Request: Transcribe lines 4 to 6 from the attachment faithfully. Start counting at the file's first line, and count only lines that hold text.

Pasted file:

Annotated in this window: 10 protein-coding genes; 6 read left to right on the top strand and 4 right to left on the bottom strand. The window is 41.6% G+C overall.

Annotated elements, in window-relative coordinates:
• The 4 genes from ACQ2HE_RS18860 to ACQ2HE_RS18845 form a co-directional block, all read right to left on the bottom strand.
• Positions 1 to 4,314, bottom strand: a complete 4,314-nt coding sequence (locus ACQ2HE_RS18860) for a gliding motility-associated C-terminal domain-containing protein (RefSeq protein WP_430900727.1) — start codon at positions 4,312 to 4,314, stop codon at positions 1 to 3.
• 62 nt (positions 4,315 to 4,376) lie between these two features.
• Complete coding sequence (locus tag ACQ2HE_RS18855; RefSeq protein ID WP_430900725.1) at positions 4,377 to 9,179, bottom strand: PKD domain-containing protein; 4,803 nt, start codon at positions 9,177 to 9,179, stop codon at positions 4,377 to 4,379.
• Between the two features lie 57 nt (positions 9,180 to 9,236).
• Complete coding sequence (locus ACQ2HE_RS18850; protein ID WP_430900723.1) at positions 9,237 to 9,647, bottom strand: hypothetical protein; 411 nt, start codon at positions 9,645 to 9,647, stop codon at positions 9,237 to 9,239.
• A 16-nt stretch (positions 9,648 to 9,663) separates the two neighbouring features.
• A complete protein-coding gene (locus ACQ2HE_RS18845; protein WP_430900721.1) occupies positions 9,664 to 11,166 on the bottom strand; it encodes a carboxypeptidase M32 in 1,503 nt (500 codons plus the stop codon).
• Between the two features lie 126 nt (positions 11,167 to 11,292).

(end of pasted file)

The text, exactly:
• Positions 1 to 4,314, bottom strand: a complete 4,314-nt coding sequence (locus ACQ2HE_RS18860) for a gliding motility-associated C-terminal domain-containing protein (RefSeq protein WP_430900727.1) — start codon at positions 4,312 to 4,314, stop codon at positions 1 to 3.
• 62 nt (positions 4,315 to 4,376) lie between these two features.
• Complete coding sequence (locus tag ACQ2HE_RS18855; RefSeq protein ID WP_430900725.1) at positions 4,377 to 9,179, bottom strand: PKD domain-containing protein; 4,803 nt, start codon at positions 9,177 to 9,179, stop codon at positions 4,377 to 4,379.